Sleep When the Dogs Sleep

I knew it was going to be bad, but I didn’t know how bad until the sting of smoke woke me at 12:30 am on Friday. It wasn’t faint, it was the smell of someone lighting a fire right outside my window.

The windows, are they really shut? If they were I wouldn’t be smelling this.

We were finally receiving the days of smoke gathered off the coast west of the Cascades, nesting until the winds shifted east. The nearest fire was 10 miles away and not expected to come to us. We were surrounded by fires, some small and close, others massive and 20+ miles away. For a week our skies had been mercifully clear. Now it was all coming in to roost.

I checked every window in the house – all but one had to be adjusted in some way to get a perfect seal. Now for the doors. I’d set aside painters tape just in case I needed to seal all the doors to the outside. I ran my nose along the floor, trying to see how bad it was. I definitely needed to tape them now.

It didn’t take long to make the seal I needed. I could see the smoke was as thick as London fog outside. I pulled out my laptop to check the Air Quality Index (AQI) for our town: 610. I thought the charts only went to 500. I double checked. Yep, they only go up to 500 – the most hazardous. We would hit 637 before the day was over. West of the cascades would hit 700. Really, 700 is probably just the upper limit of the meters.

Shit. We’re not ready for this.

I put off getting air purifiers for the house, it was on the list but it was after new bedroom furniture and a weekend at the Ocean. I thought we could cruise until next fire season. I dug into savings and ordered them that night. Wouldn’t get here on time – probably. Best to do it anyways. Nothing to do now but try to sleep and be ready for the kids tomorrow. It was the last weekday of their summer, distance learning starts in three days.

I learned how to make myself sleep with stress when Terry was sick, its not great but it helps. After a few short chunks of not-relaxed unconsciousness I got up to do 15 minutes of yoga to try and get centered before the kids woke. When they finally staggered out their rooms they looked out the windows with open mouths.

“Woah.”

Time to pretend to be in charge.

“OK guys, we can’t let any of that smoke into the house. You two shouldn’t go outside for any reason. I’ll take care of the animals. When I let them out I’ll go into the garage and close the kitchen door behind me. Then I’ll let the animals out the back garage door. That should keep most of the smoke out. We cannot have both doors open at the same time. Ever.” They were remarkably OK with my new orders. I guess our Covid quarantine had acclimated them to degrees of isolation. They were ready to hunker down.

Next we established a baseline for blood oxygen. I had a clip on tester in my box of leftover medical equipment, it still worked well. We were all within normal. This was especially important in the coming days when the air inside was stale and I came close to panic a few times. Breathing is one of those tricky things; the more you worry about it, the more stressful it becomes, and that makes you worry… I figured if nobody is showing any symptoms (including cats, dogs, guinea pigs and kids) and everyone’s blood oxygen level is within a normal range, then we’re OK. Nothing to be done about the fine particulates until the air purifiers get here.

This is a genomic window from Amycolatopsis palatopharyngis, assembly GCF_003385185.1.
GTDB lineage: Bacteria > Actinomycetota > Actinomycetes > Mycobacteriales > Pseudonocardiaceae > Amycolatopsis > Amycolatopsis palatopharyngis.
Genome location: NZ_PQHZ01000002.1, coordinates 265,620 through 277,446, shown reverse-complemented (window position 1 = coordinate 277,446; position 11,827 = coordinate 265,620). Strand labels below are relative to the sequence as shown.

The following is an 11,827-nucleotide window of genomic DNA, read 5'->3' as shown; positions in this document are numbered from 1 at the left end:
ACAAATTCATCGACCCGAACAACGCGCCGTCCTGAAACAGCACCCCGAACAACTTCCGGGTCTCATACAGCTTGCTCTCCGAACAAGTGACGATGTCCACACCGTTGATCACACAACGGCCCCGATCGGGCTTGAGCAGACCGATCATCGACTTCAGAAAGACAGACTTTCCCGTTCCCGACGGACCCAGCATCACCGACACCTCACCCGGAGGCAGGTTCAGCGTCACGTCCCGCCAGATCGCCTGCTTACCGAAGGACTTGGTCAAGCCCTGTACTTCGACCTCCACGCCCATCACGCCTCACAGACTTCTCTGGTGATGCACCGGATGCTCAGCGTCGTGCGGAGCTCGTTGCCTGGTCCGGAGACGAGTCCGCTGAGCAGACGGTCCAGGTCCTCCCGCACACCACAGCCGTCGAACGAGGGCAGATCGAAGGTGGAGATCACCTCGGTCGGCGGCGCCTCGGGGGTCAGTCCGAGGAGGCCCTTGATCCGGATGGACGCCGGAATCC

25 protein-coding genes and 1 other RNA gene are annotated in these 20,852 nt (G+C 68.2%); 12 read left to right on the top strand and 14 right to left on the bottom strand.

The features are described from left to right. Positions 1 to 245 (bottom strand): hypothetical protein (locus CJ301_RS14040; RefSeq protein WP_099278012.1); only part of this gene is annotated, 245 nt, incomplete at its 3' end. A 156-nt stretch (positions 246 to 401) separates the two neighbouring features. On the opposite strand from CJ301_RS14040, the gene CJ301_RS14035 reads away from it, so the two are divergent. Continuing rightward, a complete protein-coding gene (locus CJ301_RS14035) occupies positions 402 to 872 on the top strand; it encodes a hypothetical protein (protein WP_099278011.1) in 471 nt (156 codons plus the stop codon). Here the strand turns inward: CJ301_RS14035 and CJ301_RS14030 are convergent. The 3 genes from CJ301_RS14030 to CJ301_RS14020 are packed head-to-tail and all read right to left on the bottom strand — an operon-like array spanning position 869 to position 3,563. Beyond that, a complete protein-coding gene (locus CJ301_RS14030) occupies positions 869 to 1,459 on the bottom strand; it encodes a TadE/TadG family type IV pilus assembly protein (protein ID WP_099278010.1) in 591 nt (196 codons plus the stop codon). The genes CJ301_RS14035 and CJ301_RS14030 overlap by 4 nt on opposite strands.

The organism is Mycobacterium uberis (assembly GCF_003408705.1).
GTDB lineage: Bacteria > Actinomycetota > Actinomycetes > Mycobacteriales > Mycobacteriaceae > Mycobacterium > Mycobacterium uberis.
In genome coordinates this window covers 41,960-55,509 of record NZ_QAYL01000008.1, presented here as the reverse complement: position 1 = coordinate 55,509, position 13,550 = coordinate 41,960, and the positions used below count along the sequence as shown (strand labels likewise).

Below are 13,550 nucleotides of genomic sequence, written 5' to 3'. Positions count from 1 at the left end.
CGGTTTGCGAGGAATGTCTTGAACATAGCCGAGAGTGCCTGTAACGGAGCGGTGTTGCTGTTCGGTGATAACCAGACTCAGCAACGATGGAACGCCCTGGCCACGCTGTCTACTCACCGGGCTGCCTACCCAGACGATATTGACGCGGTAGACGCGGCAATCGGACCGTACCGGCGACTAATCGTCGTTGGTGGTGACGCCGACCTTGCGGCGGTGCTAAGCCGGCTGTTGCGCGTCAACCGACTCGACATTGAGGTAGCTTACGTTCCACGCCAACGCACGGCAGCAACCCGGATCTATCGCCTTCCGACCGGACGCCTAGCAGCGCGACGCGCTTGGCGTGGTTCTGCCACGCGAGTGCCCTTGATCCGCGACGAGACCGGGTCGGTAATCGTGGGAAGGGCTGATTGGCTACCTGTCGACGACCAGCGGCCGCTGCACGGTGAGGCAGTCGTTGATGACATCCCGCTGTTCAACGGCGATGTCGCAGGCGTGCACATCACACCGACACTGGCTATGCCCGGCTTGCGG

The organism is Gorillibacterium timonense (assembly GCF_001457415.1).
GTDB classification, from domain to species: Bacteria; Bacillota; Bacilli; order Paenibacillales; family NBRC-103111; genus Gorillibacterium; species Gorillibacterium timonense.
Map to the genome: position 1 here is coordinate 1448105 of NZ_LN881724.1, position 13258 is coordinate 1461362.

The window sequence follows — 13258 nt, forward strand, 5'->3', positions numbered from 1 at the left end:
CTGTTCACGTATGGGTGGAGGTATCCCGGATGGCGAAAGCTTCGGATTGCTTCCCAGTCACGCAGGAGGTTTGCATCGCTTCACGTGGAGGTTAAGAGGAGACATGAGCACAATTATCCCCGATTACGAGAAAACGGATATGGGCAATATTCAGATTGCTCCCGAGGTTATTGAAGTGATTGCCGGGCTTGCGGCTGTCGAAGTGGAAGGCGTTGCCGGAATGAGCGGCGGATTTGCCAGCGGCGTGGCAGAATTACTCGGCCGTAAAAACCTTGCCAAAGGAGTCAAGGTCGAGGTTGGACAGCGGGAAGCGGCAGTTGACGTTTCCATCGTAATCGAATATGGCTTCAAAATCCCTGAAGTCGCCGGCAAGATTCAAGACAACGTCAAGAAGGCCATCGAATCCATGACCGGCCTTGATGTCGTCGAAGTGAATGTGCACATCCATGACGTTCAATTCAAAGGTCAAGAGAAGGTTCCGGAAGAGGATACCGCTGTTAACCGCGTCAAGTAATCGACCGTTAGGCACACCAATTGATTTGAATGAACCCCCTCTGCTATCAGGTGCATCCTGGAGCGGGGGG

Madras, a few towns over was still below 100 AQI. Maybe we could find some clean air even for just a day, we could mask up and make a break for it, spend the day just hanging out. First I needed to get through True’s tears and Tadgs fears.

“So we’re just going to leave the cats here?” Tadg is in fact part cat, I was asking him to abandon his children.
“Its just for the day, I’m only packing a bag in case we get stuck out for some reason.”
He was not buying it.
“Besides, I still can’t get Tigey in. I’ve tried and tried and he just won’t let himself be found.”
True emerged from her room covered in tears.
“Can’t…I…bring…the guinea pigs?” She was crying so hard she could barely breathe.
“No honey, its not good for them to be out in their little cases all day. But we’ll give them extra extra food and they’ll be OK.”
She deployed her puffed out lower lip and stomped back into her room.
“Alexa, play songs by My Little Pony!”
She would emerge an hour later remarkably composed, her two guinea pigs having been well cuddled.

Tadg came up with the idea of setting the cat door so the cats could come in through the garage but not leave the main house. That gave him comfort enough to try to make a dash for clean air. We hustled Bella into the truck and piled in. The world was very, very quiet. The winding roads were dark, there wouldn’t really be sun for days to come.

Visibility was maybe 30-40 feet. We made it about a mile before Tadg started to sniffle and complain about a headache. I’ve been in the car a few times with Tadg when mucus, an aching head and nausea all start to snowball. Its never worth the journey.

“OK buddy, we’ll head back home.”
And thats where we stayed, for about a week.